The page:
“It takes time to make a niche very successful,” he says. “I didn’t really understand that. So I blended it going forward: we did strategic advice, and then we did a pseudo – it’s not really a commission, but it’s a commission in my eyes – fee linked to their portfolio.

“That’s how we’ve carried on, all the way through to now. The major change that I made, though, was that five years ago we moved from Sydney to the Blue Mountains – my wife, daughter and I – and when we did that we decided to merge with an accounting firm, and we decided to get our own licence.

“To get our own licence we decided that we needed scale, if we wanted to still support the clients we had as a large part of our base as well as moving to a strategic-fee-only-type client base.

“We decided to see what wraps were available, and we decided to build a buying group, and that’s been supported by adviser firms in WA, adviser firms in Victoria, adviser firms in New South Wales and adviser firms in Queensland.

“There are 21 advisers who are coming along to a development day this Friday [September 11]. There are 14 others we’re in contact with at the moment, and I’d say about 10 of them at this stage will come along to our next function in November this year.

“So it’s starting to build very quickly in a short space of time.”

Keystone, at a practice level, positions itself at the centre of a hub of professional services and advisers, all of whom are available to the firm’s clients as and when needed. Referrals are made on a needs basis only; there’s no fee or kickback received by Keystone, when clients are referred by Keystone to other professional firms, the clients simply pay those firms for their respective services.

Walpole talks about “network theory”, and the idea that command-and-control structures do not necessarily deliver the best results on the ground. Control has, effectively, to be devolved to smaller units, which have the autonomy to make their own decisions and deliver better services.

“[We are] what is commonly referred to as an ‘all-channel’ network, or a hybrid of networks,” he says. When he draws it, it shows each member of the network – each “node” – connected to every other node.

“All links are working for change,” he says.

“We looked at it at two levels. We don’t want to be a command-and-control licence, but then we said what if we move to this all-channel-type technology, which seems to be working very well for companies like Apple, et cetera. It’s a hybrid of a hub. If we want true change…all we have to do is transition our businesses into being and behaving like a profession. And to do that we have to change the alignments of how we get paid.”

Walpole says the establishment of the buying group is a critical step in enabling small, independent licensees to make the step away from product commissions.

“You need scale at an individual licence level,” he says.

“The small boutique licences have the autonomy to decide what’s best for the client. They don’t have that autonomy in a larger licence structure that’s either building for a merger or acquisition, looking to sell out, looking to list – you can’t do it.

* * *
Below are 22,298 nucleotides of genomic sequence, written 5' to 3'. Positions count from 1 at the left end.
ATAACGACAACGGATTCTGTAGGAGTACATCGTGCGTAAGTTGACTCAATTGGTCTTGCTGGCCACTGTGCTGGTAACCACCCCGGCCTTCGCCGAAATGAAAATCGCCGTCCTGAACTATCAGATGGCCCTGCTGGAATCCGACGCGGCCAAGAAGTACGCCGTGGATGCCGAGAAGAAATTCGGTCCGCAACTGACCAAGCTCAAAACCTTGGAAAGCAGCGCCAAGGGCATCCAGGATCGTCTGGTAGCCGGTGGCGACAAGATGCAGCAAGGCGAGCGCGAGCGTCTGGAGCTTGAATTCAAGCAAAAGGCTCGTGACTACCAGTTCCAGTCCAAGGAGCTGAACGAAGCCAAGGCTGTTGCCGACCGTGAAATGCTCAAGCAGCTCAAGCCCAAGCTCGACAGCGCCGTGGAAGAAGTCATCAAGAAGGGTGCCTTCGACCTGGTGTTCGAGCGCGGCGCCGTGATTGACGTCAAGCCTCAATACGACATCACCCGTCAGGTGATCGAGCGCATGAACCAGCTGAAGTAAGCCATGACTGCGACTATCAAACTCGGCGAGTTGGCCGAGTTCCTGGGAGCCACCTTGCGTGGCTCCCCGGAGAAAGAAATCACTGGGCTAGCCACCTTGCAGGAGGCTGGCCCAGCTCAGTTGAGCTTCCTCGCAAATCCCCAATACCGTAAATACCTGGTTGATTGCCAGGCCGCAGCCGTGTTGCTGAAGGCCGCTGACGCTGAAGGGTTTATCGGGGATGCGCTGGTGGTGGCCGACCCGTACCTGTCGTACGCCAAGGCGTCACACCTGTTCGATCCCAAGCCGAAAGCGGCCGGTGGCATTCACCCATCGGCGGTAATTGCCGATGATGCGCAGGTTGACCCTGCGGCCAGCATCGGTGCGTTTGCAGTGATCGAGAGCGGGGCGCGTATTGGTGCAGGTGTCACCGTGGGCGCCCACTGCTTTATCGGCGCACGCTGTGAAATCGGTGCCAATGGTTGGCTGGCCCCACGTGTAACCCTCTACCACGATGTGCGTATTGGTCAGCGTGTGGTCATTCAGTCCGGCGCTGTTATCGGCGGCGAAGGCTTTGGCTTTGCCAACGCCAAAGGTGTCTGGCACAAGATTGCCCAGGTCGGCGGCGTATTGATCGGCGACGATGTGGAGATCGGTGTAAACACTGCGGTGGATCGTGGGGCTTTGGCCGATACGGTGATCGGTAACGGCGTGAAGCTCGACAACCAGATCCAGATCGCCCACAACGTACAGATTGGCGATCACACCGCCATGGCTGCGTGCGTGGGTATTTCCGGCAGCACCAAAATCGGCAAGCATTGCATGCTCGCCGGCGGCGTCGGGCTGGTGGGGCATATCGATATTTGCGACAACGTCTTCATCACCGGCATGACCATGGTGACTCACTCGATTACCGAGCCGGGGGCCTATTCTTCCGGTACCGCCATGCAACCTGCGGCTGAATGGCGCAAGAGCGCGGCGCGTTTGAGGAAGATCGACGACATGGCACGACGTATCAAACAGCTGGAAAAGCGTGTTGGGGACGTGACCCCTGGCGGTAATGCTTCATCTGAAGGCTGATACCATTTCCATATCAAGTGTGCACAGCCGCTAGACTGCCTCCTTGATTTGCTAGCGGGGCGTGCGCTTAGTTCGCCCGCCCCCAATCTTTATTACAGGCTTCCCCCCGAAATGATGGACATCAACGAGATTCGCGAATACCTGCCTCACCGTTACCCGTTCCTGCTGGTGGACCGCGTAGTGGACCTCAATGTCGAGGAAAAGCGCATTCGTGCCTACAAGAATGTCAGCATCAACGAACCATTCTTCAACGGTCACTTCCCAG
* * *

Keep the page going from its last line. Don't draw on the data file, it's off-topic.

“ To cap it all off , we said the power of a great network is its narrative, its story. If our narrative is ‘value, innovation and choice’, and discovering what those values mean, I can’t think of anything better to give back to the client than a valuable experience – what they’re paying for; an innovative experience – we’re moving ahead of the competition; and choice. We’ve tried to do that at the network level and at a client level.

“It’s a bit utopian, but it’s happening, because we’ve already got the scale to go back and negotiate pretty much the same pricing as any of the big guys in the industry.”

But negotiating [the right] price is important, Walpole says, and the buying group is building the strength to do it more effectively.

“What it does is straight away give something back to the client,” Walpole says.

“This is the part that we’re proud of, and so too are our member firms in the KPFS Network. By reducing the platform expense for the client and being paid appropriately via a non-product-linked fee we are all moving in the right direction. Yet it is a bit-by-bit process as a lot of businesses have a legacy of product-linked fees, so this is a great ad- vantage when going back to the client to renegotiate a fee-only relationship moving forward.

Walpole maintains that planners have to be paid directly by their clients. Any part played by product manufacturers sullies the process.

“You’re linked in to being paid by them,” he says.

“The client benefits from the point of view that it might be more tax-effective for them to pay it out of their super, rather than charging them separately, but I still think you’re linked into a product, no matter what.

“An industry can’t call itself a profession until they stop being paid by the product.”

Keystone charges its medium-sized business clients $770 a month for strategic advice, Walpole says.

“That is acceptable to our business goals, but most importantly, our clients are happy with our service,” he says.

“Our clients are financial delegators and they value our time. We looked at all our expenses, staff salaries, the return we thought was fair for the risk we take as business people, and what everyone agreed to who are stakeholders in the business, and then we moved forward and priced the strategy advice.”